Chicago Teddy Bears - Jazz on a Sunday
Reporter: Tony Sheldon
Date online: 17 January 2011
With the arctic weather defeating the Christmas party for the second year in succession, Jazz-On-A-Sunday transformed the magic of Christmas into the wonder of the New Year, as a happy crowd enjoyed the buffet and festivities of the first gig of 2011 listening to the music of the Chicago Teddy Bears Society Jazz Band.
With their signature tune opening the set, trumpeter Kenny Doran accompanied by the Glee Club vocalised with the old Acker Bilk number “So Do I.”
A neat blend and presentation of “Yellow Dog Blues,” was followed by a fine arrangement of “Hiawatha Rag,” as the quality music breezed through the airwaves.
It was the turn of double bass man Rae Owens to take the ‘mic’ with his vocal “Sunny Side of the Street,” musically driven by Doran’s trumpet, the sax of John Hallam Andrew McKenzie’s trombone and Octogenarian Neville Goodwin on the piano.
Doran’s lead trumpet fired “Perdiso Street Blues,” and Doran’s vocal followed with “Merry Christmas You Suckers!”
Our Gracies connections often activate “Isle of Carri,” and with due diligence the band drifted into the buffet break.
Fed and watered, it was back to the music with “Ace in the Hole,” sung by Doran, and Owens leading us to believe “Keeping out of Mischief Now,” backed by McKenzie’s trombone and interlude for Goodwin’s piano.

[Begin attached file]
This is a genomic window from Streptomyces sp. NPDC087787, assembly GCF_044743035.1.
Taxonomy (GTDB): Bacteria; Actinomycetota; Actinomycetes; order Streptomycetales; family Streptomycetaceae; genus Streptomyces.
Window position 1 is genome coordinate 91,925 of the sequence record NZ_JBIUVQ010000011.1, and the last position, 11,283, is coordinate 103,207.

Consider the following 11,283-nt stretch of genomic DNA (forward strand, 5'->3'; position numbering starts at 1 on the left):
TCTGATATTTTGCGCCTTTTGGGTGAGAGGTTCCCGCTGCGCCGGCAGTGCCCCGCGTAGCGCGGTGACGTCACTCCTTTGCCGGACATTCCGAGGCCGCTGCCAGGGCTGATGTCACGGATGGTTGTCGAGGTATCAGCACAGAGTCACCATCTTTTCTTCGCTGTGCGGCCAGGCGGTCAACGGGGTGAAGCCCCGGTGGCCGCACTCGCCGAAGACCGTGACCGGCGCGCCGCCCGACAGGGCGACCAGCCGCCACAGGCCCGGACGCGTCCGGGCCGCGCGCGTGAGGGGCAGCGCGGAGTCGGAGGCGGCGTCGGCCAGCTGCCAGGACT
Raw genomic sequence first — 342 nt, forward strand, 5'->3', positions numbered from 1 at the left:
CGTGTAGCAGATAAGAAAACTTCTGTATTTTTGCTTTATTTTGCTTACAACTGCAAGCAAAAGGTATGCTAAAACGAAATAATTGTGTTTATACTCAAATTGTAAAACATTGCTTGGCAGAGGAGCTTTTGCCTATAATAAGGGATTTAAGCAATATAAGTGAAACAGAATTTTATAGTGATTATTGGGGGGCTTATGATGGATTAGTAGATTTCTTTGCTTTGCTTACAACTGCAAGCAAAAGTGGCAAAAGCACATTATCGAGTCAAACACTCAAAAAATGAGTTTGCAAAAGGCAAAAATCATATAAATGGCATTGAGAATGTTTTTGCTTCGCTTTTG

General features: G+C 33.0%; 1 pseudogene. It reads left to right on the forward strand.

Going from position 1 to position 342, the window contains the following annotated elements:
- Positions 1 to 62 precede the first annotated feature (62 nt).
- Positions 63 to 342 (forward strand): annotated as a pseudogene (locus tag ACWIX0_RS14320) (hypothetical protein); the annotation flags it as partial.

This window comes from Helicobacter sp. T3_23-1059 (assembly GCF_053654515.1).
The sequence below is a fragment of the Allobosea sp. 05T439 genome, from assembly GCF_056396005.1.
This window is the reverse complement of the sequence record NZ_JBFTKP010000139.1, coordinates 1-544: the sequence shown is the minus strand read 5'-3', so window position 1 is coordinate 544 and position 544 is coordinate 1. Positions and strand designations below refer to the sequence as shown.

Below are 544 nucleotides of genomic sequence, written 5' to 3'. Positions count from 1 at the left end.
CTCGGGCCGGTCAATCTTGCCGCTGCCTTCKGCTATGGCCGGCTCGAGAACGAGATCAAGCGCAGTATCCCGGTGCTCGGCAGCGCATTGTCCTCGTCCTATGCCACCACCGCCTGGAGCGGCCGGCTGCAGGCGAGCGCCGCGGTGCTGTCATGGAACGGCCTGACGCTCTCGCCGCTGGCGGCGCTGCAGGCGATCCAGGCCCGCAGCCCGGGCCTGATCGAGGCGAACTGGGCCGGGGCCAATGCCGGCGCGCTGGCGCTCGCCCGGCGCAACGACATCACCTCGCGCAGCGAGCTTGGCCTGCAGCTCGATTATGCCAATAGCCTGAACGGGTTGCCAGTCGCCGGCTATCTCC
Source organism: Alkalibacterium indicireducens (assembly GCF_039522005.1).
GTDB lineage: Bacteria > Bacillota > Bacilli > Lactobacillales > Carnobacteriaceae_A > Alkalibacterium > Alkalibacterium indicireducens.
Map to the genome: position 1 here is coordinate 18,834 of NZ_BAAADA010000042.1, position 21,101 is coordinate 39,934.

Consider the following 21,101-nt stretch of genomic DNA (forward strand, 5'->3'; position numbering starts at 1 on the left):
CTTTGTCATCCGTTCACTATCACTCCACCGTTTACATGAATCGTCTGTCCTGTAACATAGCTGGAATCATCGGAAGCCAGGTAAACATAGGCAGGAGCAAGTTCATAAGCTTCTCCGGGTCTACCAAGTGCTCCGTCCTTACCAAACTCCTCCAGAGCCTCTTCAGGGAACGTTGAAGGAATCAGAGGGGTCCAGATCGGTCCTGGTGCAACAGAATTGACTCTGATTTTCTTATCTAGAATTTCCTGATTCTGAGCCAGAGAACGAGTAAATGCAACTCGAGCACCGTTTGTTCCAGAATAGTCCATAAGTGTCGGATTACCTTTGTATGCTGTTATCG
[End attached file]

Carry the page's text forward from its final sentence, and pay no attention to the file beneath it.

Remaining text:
The band’s arrangement of Ellingtons “Mood Indigo,” blended front line pieces with smooth trombone and the guitar of Ian McCann “Waiting for the Sunrise,” features John Hallay on alto-sax. A banjo solo for McCann and some neat interplay between sax and drummer Brian Singleton.
“Watermelon Man,” took me to the Caribbean with bluesy piano and trombone complimenting Hallam’s tender sax and Singleton closes the set vocalising with “Crazy About my Baby.”
Still in the party mood “Willy the Weeper,” led off the final session! The Calypso beat of Hallam’s alto-sax with the close attention of Goodwin’s piano brought a dreamy feel to “Paper Moon.”
It was time for the quirks of Owens to take centre stage. With an increasing formula, one attack on “Blues my Naughty Sweetie Gave to me,” then with the acquiescence of McCann on banjo, Owens went into George Formby mode with “I’m Leaning on a Lampost,” then into a version a la Johnny Cash - Crazy.
Drummer Brian Singleton grabbed the ‘mic’ to tell the story of “Dapper Dan,” and it was time to wind up the show, and with everyone firing on all cylinders, the Teddy Bears played out with a medley built around “Down by the Riverside” - wow.
Have Your Say